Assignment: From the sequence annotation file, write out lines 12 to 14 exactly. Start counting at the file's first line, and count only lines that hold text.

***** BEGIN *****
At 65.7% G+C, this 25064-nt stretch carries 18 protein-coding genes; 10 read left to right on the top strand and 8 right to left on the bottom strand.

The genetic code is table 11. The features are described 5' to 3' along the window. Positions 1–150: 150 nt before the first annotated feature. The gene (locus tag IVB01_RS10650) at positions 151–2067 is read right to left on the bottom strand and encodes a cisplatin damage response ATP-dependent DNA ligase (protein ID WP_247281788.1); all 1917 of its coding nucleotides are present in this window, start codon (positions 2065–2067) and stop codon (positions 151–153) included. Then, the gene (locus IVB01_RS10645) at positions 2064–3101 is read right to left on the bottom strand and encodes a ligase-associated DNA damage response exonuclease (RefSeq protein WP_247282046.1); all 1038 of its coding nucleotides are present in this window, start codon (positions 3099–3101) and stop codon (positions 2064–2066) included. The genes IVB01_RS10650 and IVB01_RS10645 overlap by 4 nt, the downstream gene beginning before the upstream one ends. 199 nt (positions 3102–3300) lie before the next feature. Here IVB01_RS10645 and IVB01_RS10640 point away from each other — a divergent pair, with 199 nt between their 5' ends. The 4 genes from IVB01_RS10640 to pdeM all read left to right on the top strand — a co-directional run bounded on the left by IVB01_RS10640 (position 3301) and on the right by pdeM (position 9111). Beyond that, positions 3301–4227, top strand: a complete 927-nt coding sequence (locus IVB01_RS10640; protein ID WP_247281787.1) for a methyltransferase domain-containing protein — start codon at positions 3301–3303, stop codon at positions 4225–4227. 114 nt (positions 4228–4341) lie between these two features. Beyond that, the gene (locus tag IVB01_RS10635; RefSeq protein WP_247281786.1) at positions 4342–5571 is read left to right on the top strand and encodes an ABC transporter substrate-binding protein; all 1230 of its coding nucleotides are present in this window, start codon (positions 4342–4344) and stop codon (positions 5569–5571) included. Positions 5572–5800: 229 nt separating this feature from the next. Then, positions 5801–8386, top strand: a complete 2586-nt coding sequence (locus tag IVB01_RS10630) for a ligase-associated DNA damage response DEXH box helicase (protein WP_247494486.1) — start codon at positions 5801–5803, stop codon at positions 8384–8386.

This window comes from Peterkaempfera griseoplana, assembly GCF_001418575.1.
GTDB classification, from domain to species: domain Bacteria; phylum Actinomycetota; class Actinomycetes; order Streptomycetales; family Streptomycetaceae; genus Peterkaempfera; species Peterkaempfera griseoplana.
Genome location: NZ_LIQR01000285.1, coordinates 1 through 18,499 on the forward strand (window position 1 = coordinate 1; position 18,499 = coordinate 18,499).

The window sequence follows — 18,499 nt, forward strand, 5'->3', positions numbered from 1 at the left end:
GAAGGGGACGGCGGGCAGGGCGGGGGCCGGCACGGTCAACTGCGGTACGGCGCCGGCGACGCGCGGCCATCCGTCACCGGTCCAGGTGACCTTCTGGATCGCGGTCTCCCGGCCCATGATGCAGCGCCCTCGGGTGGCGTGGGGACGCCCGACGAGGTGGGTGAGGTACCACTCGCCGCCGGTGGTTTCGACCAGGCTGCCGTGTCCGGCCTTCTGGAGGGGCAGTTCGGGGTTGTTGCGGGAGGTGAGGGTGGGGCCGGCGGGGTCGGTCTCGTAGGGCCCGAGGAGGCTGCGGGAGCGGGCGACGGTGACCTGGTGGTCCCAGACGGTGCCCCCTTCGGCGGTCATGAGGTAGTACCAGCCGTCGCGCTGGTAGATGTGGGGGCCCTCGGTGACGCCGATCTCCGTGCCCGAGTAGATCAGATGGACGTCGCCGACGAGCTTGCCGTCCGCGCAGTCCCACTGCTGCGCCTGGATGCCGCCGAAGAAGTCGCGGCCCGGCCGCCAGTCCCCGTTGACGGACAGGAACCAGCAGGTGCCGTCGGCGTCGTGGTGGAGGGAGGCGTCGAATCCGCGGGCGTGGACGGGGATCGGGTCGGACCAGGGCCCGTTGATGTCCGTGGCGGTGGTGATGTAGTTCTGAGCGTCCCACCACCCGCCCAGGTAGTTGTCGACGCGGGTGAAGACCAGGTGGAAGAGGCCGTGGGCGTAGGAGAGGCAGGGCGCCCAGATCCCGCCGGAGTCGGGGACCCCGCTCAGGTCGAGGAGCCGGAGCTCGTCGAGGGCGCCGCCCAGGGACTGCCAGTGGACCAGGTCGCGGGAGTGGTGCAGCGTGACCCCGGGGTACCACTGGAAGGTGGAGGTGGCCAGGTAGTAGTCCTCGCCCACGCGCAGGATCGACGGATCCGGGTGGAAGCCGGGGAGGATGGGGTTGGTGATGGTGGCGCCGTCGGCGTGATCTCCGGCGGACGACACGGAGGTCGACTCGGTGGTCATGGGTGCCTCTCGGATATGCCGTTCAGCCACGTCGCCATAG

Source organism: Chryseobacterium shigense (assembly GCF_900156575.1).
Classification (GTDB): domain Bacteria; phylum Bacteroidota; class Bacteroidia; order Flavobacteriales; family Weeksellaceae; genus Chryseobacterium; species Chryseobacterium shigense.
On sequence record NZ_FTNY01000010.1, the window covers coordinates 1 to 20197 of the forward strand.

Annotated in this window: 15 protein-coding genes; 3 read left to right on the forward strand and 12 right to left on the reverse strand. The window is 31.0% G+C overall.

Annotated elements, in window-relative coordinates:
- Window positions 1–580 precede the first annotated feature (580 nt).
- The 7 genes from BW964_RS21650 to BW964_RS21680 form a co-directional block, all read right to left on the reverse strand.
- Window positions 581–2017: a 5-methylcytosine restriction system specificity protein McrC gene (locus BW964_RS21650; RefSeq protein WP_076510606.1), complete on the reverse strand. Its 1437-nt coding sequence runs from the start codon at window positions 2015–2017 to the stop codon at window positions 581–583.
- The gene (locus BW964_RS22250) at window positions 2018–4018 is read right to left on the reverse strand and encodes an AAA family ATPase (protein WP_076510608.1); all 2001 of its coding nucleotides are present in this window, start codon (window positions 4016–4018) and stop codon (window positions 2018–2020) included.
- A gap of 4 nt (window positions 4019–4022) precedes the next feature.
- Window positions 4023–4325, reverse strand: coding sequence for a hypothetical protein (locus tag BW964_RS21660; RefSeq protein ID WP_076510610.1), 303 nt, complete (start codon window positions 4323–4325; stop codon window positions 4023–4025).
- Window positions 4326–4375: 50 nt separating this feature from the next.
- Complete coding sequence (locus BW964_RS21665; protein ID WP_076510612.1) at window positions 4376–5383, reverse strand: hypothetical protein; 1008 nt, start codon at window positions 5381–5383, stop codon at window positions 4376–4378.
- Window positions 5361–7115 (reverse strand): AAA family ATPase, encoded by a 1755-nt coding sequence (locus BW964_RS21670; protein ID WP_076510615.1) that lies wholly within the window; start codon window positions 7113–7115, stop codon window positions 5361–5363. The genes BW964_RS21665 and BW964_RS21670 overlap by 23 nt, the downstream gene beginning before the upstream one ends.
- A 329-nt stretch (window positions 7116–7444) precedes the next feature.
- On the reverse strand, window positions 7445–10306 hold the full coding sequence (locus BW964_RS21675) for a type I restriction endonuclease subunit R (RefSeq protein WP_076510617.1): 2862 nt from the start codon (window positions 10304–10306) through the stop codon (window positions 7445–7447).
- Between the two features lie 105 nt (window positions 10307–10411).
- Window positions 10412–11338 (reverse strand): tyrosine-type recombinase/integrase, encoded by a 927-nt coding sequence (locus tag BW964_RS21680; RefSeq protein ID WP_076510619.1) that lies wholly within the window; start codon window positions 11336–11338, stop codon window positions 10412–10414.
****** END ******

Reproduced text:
Annotated elements, in window-relative coordinates:
- Window positions 1–580 precede the first annotated feature (580 nt).
- The 7 genes from BW964_RS21650 to BW964_RS21680 form a co-directional block, all read right to left on the reverse strand.